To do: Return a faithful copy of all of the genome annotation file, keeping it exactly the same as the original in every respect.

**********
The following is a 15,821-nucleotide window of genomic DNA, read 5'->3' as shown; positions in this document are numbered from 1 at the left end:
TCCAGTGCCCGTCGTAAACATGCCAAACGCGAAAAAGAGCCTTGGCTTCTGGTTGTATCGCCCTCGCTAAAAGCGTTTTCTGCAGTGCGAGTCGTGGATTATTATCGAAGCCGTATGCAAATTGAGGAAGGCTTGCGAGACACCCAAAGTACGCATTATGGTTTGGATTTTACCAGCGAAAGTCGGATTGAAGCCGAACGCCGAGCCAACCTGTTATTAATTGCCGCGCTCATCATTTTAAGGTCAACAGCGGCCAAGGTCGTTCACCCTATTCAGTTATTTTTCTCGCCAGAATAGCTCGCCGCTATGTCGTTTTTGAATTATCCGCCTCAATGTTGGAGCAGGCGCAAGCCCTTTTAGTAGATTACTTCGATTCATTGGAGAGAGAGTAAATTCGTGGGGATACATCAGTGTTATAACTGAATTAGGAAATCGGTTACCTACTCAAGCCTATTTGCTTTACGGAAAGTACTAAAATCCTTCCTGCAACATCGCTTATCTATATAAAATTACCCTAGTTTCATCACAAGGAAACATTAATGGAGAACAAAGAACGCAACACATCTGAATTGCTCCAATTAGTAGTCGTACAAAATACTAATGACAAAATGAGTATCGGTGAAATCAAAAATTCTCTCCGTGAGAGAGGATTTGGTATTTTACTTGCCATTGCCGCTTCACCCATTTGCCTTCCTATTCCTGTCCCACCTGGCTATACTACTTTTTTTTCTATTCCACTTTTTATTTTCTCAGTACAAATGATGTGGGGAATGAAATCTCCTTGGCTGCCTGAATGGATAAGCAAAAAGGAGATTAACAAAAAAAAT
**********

The following is a 15,821-nucleotide window of genomic DNA, read 5'->3' as shown; positions in this document are numbered from 1 at the left end:
TCCAGTGCCCGTCGTAAACATGCCAAACGCGAAAAAGAGCCTTGGCTTCTGGTTGTATCGCCCTCGCTAAAAGCGTTTTCTGCAGTGCGAGTCGTGGATTATTATCGAAGCCGTATGCAAATTGAGGAAGGCTTGCGAGACACCCAAAGTACGCATTATGGTTTGGATTTTACCAGCGAAAGTCGGATTGAAGCCGAACGCCGAGCCAACCTGTTATTAATTGCCGCGCTCATCATTTTAAGGTCAACAGCGGCCAAGGTCGTTCACCCTATTCAGTTATTTTTCTCGCCAGAATAGCTCGCCGCTATGTCGTTTTTGAATTATCCGCCTCAATGTTGGAGCAGGCGCAAGCCCTTTTAGTAGATTACTTCGATTCATTGGAGAGAGAGTAAATTCGTGGGGATACATCAGTGTTATAACTGAATTAGGAAATCGGTTACCTACTCAAGCCTATTTGCTTTACGGAAAGTACTAAAATCCTTCCTGCAACATCGCTTATCTATATAAAATTACCCTAGTTTCATCACAAGGAAACATTAATGGAGAACAAAGAACGCAACACATCTGAATTGCTCCAATTAGTAGTCGTACAAAATACTAATGACAAAATGAGTATCGGTGAAATCAAAAATTCTCTCCGTGAGAGAGGATTTGGTATTTTACTTGCCATTGCCGCTTCACCCATTTGCCTTCCTATTCCTGTCCCACCTGGCTATACTACTTTTTTTTCTATTCCACTTTTTATTTTCTCAGTACAAATGATGTGGGGAATGAAATCTCCTTGGCTGCCTGAATGGATAAGCAAAAAGGAGATTAACAAAAAAAAT